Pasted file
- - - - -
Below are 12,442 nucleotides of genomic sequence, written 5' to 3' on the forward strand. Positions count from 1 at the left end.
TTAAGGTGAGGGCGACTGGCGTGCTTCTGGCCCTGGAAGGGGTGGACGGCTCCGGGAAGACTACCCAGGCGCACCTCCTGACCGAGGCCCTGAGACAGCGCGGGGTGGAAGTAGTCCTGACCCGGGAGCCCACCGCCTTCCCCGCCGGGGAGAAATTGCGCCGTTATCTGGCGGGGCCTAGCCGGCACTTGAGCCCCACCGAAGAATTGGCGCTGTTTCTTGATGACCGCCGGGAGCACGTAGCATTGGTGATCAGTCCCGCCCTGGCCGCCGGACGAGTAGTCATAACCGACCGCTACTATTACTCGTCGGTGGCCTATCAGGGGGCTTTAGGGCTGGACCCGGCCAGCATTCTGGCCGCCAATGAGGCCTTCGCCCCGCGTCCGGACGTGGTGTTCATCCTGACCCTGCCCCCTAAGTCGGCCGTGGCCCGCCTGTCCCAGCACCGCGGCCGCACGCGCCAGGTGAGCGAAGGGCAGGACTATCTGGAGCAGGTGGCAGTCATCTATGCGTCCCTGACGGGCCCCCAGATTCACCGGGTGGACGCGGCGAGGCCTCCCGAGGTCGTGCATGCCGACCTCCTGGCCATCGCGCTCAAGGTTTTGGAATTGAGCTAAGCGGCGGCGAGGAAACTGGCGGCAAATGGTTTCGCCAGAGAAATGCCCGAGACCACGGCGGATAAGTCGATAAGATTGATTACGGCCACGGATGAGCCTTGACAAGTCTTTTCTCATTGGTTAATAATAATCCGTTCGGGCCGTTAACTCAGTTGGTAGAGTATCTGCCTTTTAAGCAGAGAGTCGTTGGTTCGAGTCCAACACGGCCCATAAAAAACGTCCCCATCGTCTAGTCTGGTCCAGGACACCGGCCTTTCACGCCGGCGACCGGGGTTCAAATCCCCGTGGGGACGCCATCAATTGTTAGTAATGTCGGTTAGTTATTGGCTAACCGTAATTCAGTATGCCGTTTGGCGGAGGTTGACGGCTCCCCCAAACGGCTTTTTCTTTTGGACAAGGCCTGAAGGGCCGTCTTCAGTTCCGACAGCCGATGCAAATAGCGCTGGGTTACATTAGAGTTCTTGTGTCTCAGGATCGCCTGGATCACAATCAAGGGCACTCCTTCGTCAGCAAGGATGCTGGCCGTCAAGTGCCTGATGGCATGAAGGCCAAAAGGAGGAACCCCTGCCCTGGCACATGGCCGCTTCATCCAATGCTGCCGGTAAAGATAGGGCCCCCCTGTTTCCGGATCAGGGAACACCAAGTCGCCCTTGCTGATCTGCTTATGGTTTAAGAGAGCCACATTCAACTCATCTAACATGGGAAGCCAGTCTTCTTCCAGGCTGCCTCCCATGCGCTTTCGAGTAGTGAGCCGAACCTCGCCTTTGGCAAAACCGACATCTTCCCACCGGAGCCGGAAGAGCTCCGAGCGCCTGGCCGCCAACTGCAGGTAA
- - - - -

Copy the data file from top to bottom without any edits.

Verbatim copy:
Below are 12,442 nucleotides of genomic sequence, written 5' to 3' on the forward strand. Positions count from 1 at the left end.
TTAAGGTGAGGGCGACTGGCGTGCTTCTGGCCCTGGAAGGGGTGGACGGCTCCGGGAAGACTACCCAGGCGCACCTCCTGACCGAGGCCCTGAGACAGCGCGGGGTGGAAGTAGTCCTGACCCGGGAGCCCACCGCCTTCCCCGCCGGGGAGAAATTGCGCCGTTATCTGGCGGGGCCTAGCCGGCACTTGAGCCCCACCGAAGAATTGGCGCTGTTTCTTGATGACCGCCGGGAGCACGTAGCATTGGTGATCAGTCCCGCCCTGGCCGCCGGACGAGTAGTCATAACCGACCGCTACTATTACTCGTCGGTGGCCTATCAGGGGGCTTTAGGGCTGGACCCGGCCAGCATTCTGGCCGCCAATGAGGCCTTCGCCCCGCGTCCGGACGTGGTGTTCATCCTGACCCTGCCCCCTAAGTCGGCCGTGGCCCGCCTGTCCCAGCACCGCGGCCGCACGCGCCAGGTGAGCGAAGGGCAGGACTATCTGGAGCAGGTGGCAGTCATCTATGCGTCCCTGACGGGCCCCCAGATTCACCGGGTGGACGCGGCGAGGCCTCCCGAGGTCGTGCATGCCGACCTCCTGGCCATCGCGCTCAAGGTTTTGGAATTGAGCTAAGCGGCGGCGAGGAAACTGGCGGCAAATGGTTTCGCCAGAGAAATGCCCGAGACCACGGCGGATAAGTCGATAAGATTGATTACGGCCACGGATGAGCCTTGACAAGTCTTTTCTCATTGGTTAATAATAATCCGTTCGGGCCGTTAACTCAGTTGGTAGAGTATCTGCCTTTTAAGCAGAGAGTCGTTGGTTCGAGTCCAACACGGCCCATAAAAAACGTCCCCATCGTCTAGTCTGGTCCAGGACACCGGCCTTTCACGCCGGCGACCGGGGTTCAAATCCCCGTGGGGACGCCATCAATTGTTAGTAATGTCGGTTAGTTATTGGCTAACCGTAATTCAGTATGCCGTTTGGCGGAGGTTGACGGCTCCCCCAAACGGCTTTTTCTTTTGGACAAGGCCTGAAGGGCCGTCTTCAGTTCCGACAGCCGATGCAAATAGCGCTGGGTTACATTAGAGTTCTTGTGTCTCAGGATCGCCTGGATCACAATCAAGGGCACTCCTTCGTCAGCAAGGATGCTGGCCGTCAAGTGCCTGATGGCATGAAGGCCAAAAGGAGGAACCCCTGCCCTGGCACATGGCCGCTTCATCCAATGCTGCCGGTAAAGATAGGGCCCCCCTGTTTCCGGATCAGGGAACACCAAGTCGCCCTTGCTGATCTGCTTATGGTTTAAGAGAGCCACATTCAACTCATCTAACATGGGAAGCCAGTCTTCTTCCAGGCTGCCTCCCATGCGCTTTCGAGTAGTGAGCCGAACCTCGCCTTTGGCAAAACCGACATCTTCCCACCGGAGCCGGAAGAGCTCCGAGCGCCTGGCCGCCAACTGCAGGTAA